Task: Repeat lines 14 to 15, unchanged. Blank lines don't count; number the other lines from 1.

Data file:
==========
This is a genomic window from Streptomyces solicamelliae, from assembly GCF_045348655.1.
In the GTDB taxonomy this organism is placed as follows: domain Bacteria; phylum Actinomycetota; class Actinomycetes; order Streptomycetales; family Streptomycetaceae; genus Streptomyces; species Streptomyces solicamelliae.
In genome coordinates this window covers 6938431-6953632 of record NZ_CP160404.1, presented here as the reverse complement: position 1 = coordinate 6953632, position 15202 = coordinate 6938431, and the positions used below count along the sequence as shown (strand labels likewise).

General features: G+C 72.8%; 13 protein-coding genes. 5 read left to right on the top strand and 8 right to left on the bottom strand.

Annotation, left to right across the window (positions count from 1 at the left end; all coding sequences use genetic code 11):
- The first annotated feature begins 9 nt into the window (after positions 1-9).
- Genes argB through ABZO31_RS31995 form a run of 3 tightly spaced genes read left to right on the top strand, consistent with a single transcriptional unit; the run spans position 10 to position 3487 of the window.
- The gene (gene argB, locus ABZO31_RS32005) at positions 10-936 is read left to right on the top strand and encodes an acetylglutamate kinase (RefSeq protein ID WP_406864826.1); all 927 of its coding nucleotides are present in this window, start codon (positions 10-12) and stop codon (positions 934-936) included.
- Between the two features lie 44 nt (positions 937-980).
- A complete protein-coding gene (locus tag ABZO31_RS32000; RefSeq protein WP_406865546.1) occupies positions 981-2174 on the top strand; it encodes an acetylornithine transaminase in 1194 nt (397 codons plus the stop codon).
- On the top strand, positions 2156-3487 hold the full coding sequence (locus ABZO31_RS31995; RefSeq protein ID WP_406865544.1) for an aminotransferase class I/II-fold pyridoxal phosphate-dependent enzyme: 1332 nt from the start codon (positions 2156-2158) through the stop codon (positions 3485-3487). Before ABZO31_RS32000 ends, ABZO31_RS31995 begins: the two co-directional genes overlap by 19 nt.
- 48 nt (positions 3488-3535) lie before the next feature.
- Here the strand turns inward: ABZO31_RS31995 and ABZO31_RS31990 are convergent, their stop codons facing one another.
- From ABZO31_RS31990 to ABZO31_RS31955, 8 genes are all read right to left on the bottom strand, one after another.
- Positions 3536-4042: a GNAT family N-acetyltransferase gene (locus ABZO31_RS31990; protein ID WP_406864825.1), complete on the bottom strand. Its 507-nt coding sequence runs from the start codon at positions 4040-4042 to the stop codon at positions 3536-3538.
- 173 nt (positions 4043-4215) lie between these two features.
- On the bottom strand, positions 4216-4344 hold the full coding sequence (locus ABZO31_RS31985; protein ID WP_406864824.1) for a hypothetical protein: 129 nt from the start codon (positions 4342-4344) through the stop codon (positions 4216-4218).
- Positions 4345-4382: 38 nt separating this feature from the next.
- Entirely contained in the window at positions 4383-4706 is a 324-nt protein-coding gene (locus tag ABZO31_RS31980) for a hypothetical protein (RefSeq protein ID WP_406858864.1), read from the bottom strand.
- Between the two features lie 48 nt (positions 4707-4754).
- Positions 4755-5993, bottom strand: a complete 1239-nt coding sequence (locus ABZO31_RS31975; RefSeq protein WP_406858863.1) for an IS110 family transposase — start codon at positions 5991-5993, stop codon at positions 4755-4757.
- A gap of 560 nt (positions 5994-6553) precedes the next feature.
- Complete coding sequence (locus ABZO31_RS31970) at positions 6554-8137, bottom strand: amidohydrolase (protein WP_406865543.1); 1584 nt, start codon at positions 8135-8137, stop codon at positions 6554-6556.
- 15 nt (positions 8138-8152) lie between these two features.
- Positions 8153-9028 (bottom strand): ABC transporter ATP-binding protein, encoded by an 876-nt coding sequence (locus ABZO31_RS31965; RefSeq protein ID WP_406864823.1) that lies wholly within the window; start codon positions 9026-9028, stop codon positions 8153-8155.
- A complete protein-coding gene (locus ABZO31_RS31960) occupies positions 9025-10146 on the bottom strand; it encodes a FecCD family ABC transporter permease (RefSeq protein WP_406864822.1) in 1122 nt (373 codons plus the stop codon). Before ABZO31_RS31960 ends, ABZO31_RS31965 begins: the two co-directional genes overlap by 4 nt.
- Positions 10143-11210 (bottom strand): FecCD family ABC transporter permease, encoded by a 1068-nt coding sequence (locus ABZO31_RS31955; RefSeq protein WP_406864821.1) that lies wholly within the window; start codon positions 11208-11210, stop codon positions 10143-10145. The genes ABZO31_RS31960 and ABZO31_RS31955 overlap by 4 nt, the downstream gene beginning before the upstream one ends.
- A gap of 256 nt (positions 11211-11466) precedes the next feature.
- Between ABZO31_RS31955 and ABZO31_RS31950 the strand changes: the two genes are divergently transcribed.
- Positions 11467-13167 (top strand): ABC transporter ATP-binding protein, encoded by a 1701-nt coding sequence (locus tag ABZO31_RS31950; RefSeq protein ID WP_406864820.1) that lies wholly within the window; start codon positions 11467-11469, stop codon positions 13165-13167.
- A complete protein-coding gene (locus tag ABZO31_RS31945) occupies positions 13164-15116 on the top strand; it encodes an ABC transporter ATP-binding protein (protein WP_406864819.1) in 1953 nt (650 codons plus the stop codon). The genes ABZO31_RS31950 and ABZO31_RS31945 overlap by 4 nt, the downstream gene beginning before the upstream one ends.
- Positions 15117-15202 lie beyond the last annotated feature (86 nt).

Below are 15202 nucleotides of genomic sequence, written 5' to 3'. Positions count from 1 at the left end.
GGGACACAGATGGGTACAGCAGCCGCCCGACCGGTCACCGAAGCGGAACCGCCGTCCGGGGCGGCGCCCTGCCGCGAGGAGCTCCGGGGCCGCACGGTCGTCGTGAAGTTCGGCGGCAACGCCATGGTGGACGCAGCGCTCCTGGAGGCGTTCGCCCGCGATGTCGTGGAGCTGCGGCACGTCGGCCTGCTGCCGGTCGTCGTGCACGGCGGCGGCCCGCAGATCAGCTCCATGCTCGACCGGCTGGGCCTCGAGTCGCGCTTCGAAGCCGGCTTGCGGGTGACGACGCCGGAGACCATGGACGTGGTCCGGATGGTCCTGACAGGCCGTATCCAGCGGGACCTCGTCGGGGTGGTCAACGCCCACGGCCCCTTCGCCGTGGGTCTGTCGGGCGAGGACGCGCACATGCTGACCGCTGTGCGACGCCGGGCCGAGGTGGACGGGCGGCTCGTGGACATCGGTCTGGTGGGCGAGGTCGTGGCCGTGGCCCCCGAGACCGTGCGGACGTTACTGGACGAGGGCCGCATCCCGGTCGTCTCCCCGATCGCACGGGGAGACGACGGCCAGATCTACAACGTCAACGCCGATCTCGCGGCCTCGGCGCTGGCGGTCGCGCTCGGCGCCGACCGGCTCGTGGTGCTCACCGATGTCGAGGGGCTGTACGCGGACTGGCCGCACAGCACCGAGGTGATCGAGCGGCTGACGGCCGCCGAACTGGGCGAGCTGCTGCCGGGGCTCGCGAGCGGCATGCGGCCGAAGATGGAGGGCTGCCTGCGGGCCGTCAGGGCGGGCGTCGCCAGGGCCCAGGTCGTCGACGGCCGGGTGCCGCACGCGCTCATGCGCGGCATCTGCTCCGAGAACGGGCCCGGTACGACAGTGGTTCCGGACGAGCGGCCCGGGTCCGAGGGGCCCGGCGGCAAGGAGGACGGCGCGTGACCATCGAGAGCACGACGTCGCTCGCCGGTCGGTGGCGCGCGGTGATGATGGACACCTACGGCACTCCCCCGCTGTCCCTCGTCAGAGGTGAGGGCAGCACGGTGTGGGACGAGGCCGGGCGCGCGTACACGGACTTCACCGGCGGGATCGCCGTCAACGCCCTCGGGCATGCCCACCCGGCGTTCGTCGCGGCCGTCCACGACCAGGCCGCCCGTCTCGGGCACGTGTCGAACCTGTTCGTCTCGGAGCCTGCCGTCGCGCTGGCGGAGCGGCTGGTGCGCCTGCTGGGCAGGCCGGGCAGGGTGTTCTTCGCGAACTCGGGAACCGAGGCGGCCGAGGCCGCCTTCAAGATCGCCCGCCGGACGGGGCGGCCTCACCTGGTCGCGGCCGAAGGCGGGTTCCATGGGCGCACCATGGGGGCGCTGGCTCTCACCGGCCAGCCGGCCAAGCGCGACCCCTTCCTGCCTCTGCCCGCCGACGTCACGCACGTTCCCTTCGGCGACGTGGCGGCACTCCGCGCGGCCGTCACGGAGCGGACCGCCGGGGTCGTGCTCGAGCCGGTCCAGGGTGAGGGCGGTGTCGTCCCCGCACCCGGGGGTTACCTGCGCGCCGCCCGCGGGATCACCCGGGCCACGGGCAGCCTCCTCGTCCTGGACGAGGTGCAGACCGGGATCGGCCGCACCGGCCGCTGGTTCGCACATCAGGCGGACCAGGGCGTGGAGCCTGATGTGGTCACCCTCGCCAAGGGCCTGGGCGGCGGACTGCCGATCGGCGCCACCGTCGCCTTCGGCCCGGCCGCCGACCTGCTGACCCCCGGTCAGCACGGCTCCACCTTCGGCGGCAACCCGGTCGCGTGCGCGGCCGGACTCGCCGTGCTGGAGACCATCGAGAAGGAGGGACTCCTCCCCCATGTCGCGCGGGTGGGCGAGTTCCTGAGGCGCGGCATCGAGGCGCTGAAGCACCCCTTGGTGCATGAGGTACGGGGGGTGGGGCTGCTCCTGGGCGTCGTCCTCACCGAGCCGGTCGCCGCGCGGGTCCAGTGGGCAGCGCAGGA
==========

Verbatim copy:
- From ABZO31_RS31990 to ABZO31_RS31955, 8 genes are all read right to left on the bottom strand, one after another.
- Positions 3536-4042: a GNAT family N-acetyltransferase gene (locus ABZO31_RS31990; protein ID WP_406864825.1), complete on the bottom strand. Its 507-nt coding sequence runs from the start codon at positions 4040-4042 to the stop codon at positions 3536-3538.